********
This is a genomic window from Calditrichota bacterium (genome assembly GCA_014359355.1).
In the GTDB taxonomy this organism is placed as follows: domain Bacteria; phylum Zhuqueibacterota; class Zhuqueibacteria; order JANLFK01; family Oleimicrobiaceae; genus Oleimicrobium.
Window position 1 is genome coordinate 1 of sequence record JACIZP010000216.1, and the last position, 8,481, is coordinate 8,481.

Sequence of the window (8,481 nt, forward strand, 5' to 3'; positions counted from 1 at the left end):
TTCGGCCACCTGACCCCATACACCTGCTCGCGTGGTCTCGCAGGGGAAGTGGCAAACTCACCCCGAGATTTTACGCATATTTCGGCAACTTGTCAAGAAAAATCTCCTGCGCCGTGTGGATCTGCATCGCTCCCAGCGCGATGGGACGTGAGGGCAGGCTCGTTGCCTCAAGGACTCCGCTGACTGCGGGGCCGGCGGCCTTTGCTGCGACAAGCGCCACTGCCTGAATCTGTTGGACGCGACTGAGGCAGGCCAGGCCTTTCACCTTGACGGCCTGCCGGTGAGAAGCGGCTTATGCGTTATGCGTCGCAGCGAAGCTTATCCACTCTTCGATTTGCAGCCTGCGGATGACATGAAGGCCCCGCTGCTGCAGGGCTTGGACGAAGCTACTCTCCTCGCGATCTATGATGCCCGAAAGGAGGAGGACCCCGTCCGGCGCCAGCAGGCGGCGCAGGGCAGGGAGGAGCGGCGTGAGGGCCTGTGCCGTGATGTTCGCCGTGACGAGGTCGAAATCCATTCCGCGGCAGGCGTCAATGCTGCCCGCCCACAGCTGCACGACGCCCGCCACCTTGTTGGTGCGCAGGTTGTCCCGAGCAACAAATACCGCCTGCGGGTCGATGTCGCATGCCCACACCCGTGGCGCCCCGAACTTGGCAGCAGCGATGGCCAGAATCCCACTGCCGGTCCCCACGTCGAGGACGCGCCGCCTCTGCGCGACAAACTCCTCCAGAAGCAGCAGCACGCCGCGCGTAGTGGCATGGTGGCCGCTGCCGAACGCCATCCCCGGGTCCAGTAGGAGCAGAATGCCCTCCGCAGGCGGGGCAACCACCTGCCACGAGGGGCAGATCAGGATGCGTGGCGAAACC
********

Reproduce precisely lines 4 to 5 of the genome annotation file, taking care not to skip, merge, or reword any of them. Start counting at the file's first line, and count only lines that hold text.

Sequence of the window (8,481 nt, forward strand, 5' to 3'; positions counted from 1 at the left end):
TTCGGCCACCTGACCCCATACACCTGCTCGCGTGGTCTCGCAGGGGAAGTGGCAAACTCACCCCGAGATTTTACGCATATTTCGGCAACTTGTCAAGAAAAATCTCCTGCGCCGTGTGGATCTGCATCGCTCCCAGCGCGATGGGACGTGAGGGCAGGCTCGTTGCCTCAAGGACTCCGCTGACTGCGGGGCCGGCGGCCTTTGCTGCGACAAGCGCCACTGCCTGAATCTGTTGGACGCGACTGAGGCAGGCCAGGCCTTTCACCTTGACGGCCTGCCGGTGAGAAGCGGCTTATGCGTTATGCGTCGCAGCGAAGCTTATCCACTCTTCGATTTGCAGCCTGCGGATGACATGAAGGCCCCGCTGCTGCAGGGCTTGGACGAAGCTACTCTCCTCGCGATCTATGATGCCCGAAAGGAGGAGGACCCCGTCCGGCGCCAGCAGGCGGCGCAGGGCAGGGAGGAGCGGCGTGAGGGCCTGTGCCGTGATGTTCGCCGTGACGAGGTCGAAATCCATTCCGCGGCAGGCGTCAATGCTGCCCGCCCACAGCTGCACGACGCCCGCCACCTTGTTGGTGCGCAGGTTGTCCCGAGCAACAAATACCGCCTGCGGGTCGATGTCGCATGCCCACACCCGTGGCGCCCCGAACTTGGCAGCAGCGATGGCCAGAATCCCACTGCCGGTCCCCACGTCGAGGACGCGCCGCCTCTGCGCGACAAACTCCTCCAGAAGCAGCAGCACGCCGCGCGTAGTGGCATGGTGGCCGCTGCCGAACGCCATCCCCGGGTCCAGTAGGAGCAGAATGCCCTCCGCAGGCGGGGCAACCACCTGCCACGAGGGGCAGATCAGGATGCGTGGCGAAACC